Arcola Theatre, London E8
Opened 15 June
, 2007

The second and final production in the Arcola's "Orient Express" mini-season, which pays acknowledgement to the Turkish origins of much of the surrounding district's population (and of the venue's management team), takes the title literally. The Pera Palas hotel in Istanbul was the preferred destination of many travellers on the Orient Express railway.

Sinan H. Ünel's play looks at residents of the same hotel room in three successive generations: a Turkophile English woman visiting at the end of the First World War (and the birth of modern secular Turkey), an American teacher in the 1950s and a gay couple a few years before the play's composition in 2000. Particular characters link the eras: a maid in the harem visited by Evelyn Crawley in 1918 becomes the mother of the man who marries teacher Kathy in 1953, and this couple in turn become the parents of Murat who returns home with his American lover in 1994.

But the play's chronology is not linear: scenes are intercut, and figures from two or even all three periods may coincide on the central stage area of the hotel room. Moreover, the cast of ten play more than twice as many roles, sometimes even switching gender. George Tardios, in particular, has a couple of semi-comic drag roles in earlier periods as well as turning in a mighty principal performance as the older father, Orhan, in 1994 scenes.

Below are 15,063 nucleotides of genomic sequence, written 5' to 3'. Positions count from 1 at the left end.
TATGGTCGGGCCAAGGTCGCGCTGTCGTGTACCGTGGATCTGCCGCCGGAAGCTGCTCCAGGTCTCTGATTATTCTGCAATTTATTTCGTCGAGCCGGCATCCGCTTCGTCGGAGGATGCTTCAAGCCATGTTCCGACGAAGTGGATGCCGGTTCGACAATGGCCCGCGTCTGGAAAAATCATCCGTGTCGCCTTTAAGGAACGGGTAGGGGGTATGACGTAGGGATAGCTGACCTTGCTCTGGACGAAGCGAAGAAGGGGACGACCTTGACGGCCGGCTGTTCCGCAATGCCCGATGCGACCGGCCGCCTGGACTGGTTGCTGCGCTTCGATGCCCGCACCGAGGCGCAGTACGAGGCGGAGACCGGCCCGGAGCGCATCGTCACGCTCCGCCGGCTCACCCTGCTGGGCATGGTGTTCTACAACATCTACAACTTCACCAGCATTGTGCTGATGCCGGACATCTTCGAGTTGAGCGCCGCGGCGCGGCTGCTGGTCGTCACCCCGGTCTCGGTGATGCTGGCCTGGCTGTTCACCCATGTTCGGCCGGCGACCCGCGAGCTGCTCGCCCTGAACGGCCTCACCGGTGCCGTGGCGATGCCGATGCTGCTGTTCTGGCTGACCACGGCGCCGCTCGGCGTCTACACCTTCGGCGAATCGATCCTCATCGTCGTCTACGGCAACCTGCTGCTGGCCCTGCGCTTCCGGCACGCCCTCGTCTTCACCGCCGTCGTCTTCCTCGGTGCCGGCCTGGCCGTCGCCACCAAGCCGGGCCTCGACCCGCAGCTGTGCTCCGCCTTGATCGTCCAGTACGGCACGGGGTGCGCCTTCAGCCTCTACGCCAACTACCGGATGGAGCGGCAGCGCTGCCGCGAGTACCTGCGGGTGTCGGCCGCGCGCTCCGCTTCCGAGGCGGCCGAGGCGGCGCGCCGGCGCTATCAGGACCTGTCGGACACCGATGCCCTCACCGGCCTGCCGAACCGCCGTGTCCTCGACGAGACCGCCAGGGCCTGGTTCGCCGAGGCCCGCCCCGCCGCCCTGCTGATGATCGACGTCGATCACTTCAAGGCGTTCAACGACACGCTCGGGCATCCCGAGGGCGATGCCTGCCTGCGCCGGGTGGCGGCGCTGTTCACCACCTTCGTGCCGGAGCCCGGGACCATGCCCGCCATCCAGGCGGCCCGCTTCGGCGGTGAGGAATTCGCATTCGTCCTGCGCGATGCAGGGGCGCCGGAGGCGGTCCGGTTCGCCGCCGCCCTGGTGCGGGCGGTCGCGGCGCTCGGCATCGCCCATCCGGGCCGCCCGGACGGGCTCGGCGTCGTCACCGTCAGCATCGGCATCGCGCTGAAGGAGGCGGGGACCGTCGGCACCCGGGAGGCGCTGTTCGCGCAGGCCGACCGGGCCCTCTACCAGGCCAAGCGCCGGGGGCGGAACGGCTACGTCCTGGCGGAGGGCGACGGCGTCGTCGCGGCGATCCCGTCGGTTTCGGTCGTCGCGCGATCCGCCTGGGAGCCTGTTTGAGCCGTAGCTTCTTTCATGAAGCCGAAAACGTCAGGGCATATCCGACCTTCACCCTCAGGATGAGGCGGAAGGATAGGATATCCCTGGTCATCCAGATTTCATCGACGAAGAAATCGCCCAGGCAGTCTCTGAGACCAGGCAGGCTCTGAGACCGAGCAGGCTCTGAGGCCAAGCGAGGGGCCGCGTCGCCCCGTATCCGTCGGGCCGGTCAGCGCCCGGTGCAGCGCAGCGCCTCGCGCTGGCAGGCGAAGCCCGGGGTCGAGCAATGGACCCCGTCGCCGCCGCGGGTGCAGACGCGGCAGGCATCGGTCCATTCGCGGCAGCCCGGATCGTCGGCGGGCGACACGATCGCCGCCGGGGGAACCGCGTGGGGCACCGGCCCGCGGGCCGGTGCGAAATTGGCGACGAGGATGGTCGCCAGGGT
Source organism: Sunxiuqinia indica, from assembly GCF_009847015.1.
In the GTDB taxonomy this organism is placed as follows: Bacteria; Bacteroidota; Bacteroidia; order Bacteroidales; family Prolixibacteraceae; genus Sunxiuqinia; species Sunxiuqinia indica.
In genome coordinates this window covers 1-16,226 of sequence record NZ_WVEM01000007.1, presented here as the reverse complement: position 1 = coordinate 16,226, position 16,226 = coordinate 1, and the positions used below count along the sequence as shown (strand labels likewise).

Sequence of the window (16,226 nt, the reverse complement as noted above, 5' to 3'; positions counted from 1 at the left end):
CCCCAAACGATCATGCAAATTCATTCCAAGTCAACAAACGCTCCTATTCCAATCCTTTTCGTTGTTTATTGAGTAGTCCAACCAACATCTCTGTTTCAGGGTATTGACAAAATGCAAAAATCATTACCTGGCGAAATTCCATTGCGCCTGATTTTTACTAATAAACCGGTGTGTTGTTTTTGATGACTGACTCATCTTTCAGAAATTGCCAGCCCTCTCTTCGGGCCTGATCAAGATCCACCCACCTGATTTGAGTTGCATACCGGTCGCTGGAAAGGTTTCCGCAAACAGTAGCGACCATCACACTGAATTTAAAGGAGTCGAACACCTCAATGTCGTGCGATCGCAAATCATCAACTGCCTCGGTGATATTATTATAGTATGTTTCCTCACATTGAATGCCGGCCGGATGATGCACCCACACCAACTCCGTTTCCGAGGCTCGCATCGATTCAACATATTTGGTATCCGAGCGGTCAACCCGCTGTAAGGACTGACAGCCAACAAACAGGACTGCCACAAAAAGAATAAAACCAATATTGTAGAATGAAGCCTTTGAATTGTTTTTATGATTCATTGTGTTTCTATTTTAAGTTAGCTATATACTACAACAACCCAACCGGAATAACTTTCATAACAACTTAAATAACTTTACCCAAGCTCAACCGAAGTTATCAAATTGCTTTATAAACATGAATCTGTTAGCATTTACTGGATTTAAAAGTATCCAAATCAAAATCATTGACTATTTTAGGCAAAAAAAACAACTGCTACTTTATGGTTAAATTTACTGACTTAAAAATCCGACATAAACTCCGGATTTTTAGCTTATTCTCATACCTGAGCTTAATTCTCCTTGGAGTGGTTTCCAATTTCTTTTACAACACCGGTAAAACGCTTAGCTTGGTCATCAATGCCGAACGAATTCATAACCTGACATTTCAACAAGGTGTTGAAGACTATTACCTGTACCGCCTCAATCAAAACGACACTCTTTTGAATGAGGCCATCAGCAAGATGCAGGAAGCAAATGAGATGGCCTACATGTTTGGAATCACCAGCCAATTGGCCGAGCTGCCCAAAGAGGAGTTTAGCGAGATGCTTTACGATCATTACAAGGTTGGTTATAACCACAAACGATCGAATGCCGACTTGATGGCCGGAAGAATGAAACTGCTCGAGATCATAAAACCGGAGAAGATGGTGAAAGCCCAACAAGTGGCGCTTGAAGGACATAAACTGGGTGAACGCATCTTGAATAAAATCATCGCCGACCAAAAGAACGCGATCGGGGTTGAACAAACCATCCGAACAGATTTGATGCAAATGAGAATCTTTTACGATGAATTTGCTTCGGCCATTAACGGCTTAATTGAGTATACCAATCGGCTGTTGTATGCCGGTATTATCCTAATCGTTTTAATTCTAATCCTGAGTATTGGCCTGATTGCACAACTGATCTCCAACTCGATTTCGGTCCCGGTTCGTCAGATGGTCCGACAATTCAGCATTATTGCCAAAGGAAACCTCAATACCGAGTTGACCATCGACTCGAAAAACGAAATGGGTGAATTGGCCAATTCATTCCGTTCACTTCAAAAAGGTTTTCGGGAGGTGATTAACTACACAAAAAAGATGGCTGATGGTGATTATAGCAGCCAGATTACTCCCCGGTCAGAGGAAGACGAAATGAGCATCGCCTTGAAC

Director Michael Cabot and designer Jeremy Daker make full use of the Arcola's flexible, unconventional space, as buds of action blossom off the central area. On entering, we see the cast making their preparations in the same space, and one bank of the audience reclines on rugs and cushions. Ünel's play, whilst admirably ambitious, is in the end similarly diffuse. The keynote is understanding of differing viewpoints: not in the timid cultural-relativist sense, but the kind that demands effort and application. (Orhan, an ageing conservative by the 1990s, is lamenting the "old" values of secularism and democracy as Turkish Islamism begins to grow.) Beyond a general air of exhortation, though, there is little sense of passionate authorial drive. Still, the characters make for more than agreeable company for two and a half hours.

Written for the Financial Times.

Copyright © Ian Shuttleworth; all rights reserved.

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